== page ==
Al Batt: It is not agnostic astronaut umbrellas, is it?

Published 10:11 pm Tuesday, July 31, 2018

Tales From Exit 22 by Al Batt


I’ve been waiting.

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Sometimes patiently.

I don’t know if it arrives by the U.S. Postal Service, UPS, FedEx or by that mysterious Spee-Dee Delivery man.

Maybe wisdom comes strapped to the leg of a carrier pigeon?

I’m a grandfather, for crying out loud! Grandfathers are supposed to be wise. The closest I’ve come to being wise is by being a wise guy as a teenager. 

I thought I’d call the Federal Government about my delayed wisdom. I was surprised to discover that there is no Wisdom Department in Washington, D.C.

Some folks love the AAU. Other people dislike the AAU. Still others have no idea what the AAU is. It’s not the Aggravating Attorneys’ Ukuleles or the Awful Architect’s Uncles. It’s the Amateur Atletic Union.

The following is from one of an endless supply of AAU websites. “What is the AAU? The Amateur Athletic Union (AAU) is one of the largest, non-profit, volunteer, sports organizations in the United States. A multi-sport organization, the AAU is dedicated exclusively to the promotion and development of amateur sports and physical fitness programs.”

My 17-year-old granddaughter just completed a successful AAU basketball career. Some AAU fans and parents enjoy AAU because it gives them additional chances to needle referees. The bleachers at most games are filled with the world’s worst officials. I’ve concluded, after years of study, that there is a certain percentage of the population (this doesn’t include you) that feels the world could never do enough for them.

I enjoyed watching my granddaughter’s team play. It’s hard for a humble Minnesotan like me to say this, but I’m undefeated as an AAU basketball coach.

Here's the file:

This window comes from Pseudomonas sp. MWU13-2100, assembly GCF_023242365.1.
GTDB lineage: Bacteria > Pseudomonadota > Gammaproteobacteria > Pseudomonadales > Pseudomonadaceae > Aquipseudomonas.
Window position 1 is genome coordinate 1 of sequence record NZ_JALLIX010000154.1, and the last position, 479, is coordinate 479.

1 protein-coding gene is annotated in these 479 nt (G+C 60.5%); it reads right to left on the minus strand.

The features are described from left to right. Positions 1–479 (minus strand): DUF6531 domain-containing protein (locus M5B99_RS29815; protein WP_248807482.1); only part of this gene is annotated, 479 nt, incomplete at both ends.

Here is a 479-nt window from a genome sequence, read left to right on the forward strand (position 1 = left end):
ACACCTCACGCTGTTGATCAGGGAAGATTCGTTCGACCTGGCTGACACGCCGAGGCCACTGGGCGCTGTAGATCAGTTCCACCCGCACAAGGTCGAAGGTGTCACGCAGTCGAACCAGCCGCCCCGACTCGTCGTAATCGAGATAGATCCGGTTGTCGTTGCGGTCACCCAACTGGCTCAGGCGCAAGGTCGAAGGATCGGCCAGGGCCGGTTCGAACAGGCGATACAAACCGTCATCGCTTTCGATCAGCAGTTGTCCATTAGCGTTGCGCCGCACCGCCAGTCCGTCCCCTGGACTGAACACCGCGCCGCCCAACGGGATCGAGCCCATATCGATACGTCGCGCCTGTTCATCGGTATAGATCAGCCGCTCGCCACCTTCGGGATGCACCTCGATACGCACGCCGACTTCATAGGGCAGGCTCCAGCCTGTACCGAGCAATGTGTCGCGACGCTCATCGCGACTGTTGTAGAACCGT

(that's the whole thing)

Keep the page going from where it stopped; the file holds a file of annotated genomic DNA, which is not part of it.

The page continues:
Please hold the applause. I’ve never coached a single AAU basketball game. My win total sits at zero, but I’ve never lost a game. The devil is in the details.

Her team played in the NIKE Tournament of Champions in Chicago. The press release read, “Occupying almost one million square feet inside of Chicago’s McCormick Place, the 2018 tournament will host 784 teams and more than 10,000 athletes and coaches from all 50 United States and every Canadian province. This will make it the largest single venue basketball event in the history of men’s or women’s basketball. In order to accommodate the massive scale of the event, 76 regulation size basketball courts will be constructed in McCormick’s North and East Halls; as many as 24,000 spectators can attend the 764 games being played each day, with 152 teams competing simultaneously at any given time.”

Uffda! At her age, I played in a haymow with a crooked rim without a net attached to a wall. We took turns being the guy who never made a bad pass because he never passed the ball. Jeering pigeons were the only spectators. From that to the AAU. My experience was no hardship, but I think that’s progress.

In high school, I had to raise my hand when I fouled someone. I damaged my right shoulder by raising my arm so often. I walked it off. That’s what we did for injuries during those olden days when the school’s athletic budget couldn’t afford to put air into the basketball. I was taught free throw shooting techniques. Ball, elbows, knees and toes all in a row, helps the ball go through the hole.

AAU isn’t perfect. Nothing is. But I delighted in watching these young ladies play basketball over the past five years. The talented players competed hard while treating opponents, referees, coaches and fans with respect. There was no questioning calls made by officials. I enjoyed getting to know the athletes and their families. They had a superb coach who treated players as fairly as possible. It’s important to have a good first step in basketball, but AAU taught them the steps of purpose, effort, goals, teamwork and habits as well.

There are costs to playing an AAU sport (there are 35 different endeavors). That’s no surprise. Everything a person does costs money. Everything a person doesn’t do might cost more. As a man who has accompanied his wife to a shopping mall and done nothing more than sit at a geezer bench, I’ve learned it costs money to do nothing.

The girls had a great year, seldom losing. Even when they lost, they came out winners. I wish them all the right things.

Maybe wisdom comes from watching basketball? I learned what to do when it seems as if the rest of the world is dunking while I’m missing lay-ups.

Keep calm and dribble.

Al Batt’s columns appear every Tuesday and Saturday.